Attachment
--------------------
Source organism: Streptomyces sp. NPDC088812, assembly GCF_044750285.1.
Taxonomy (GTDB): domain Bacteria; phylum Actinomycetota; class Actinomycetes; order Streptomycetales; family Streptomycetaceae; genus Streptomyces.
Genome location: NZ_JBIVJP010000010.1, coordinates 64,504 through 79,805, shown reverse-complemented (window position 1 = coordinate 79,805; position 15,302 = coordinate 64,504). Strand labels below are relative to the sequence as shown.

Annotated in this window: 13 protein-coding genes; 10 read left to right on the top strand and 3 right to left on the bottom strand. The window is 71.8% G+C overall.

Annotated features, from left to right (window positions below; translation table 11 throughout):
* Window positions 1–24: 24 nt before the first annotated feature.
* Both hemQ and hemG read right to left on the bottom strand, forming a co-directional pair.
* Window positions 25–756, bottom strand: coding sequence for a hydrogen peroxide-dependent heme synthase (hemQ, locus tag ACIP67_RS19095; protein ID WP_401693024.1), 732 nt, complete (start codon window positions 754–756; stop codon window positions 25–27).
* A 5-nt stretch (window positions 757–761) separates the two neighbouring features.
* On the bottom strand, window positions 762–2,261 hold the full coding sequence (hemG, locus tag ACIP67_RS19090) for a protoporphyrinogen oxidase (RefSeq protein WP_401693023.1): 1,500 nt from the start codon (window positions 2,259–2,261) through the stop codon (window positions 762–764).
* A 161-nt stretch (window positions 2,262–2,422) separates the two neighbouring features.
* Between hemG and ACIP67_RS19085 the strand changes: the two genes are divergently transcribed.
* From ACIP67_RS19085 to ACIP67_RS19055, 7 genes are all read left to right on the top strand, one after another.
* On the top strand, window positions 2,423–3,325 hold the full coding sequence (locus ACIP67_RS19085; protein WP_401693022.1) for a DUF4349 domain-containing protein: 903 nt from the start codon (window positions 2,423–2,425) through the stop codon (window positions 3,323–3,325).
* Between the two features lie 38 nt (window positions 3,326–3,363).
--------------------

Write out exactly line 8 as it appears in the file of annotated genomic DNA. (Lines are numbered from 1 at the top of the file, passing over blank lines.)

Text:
* Window positions 25–756, bottom strand: coding sequence for a hydrogen peroxide-dependent heme synthase (hemQ, locus tag ACIP67_RS19095; protein ID WP_401693024.1), 732 nt, complete (start codon window positions 754–756; stop codon window positions 25–27).